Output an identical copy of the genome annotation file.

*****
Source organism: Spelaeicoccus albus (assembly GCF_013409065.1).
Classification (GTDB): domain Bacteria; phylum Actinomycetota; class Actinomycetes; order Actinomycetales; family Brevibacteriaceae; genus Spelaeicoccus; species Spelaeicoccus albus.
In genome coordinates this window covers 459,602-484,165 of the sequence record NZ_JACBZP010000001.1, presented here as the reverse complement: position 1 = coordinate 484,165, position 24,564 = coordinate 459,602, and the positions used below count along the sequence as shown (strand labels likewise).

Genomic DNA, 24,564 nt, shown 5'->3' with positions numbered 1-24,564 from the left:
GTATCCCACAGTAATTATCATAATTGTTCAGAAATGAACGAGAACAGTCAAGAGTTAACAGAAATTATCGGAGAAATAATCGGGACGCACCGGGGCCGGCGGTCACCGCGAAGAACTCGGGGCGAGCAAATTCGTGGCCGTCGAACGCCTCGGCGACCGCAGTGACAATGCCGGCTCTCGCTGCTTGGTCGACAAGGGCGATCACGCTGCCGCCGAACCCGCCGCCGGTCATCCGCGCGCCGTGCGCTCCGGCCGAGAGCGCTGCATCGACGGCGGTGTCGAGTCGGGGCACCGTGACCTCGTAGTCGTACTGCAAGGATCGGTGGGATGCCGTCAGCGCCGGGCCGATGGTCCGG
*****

Source organism: Spelaeicoccus albus (assembly GCF_013409065.1).
Classification (GTDB): domain Bacteria; phylum Actinomycetota; class Actinomycetes; order Actinomycetales; family Brevibacteriaceae; genus Spelaeicoccus; species Spelaeicoccus albus.
In genome coordinates this window covers 459,602-484,165 of the sequence record NZ_JACBZP010000001.1, presented here as the reverse complement: position 1 = coordinate 484,165, position 24,564 = coordinate 459,602, and the positions used below count along the sequence as shown (strand labels likewise).

Genomic DNA, 24,564 nt, shown 5'->3' with positions numbered 1-24,564 from the left:
GTATCCCACAGTAATTATCATAATTGTTCAGAAATGAACGAGAACAGTCAAGAGTTAACAGAAATTATCGGAGAAATAATCGGGACGCACCGGGGCCGGCGGTCACCGCGAAGAACTCGGGGCGAGCAAATTCGTGGCCGTCGAACGCCTCGGCGACCGCAGTGACAATGCCGGCTCTCGCTGCTTGGTCGACAAGGGCGATCACGCTGCCGCCGAACCCGCCGCCGGTCATCCGCGCGCCGTGCGCTCCGGCCGAGAGCGCTGCATCGACGGCGGTGTCGAGTCGGGGCACCGTGACCTCGTAGTCGTACTGCAAGGATCGGTGGGATGCCGTCAGCGCCGGGCCGATGGTCCGG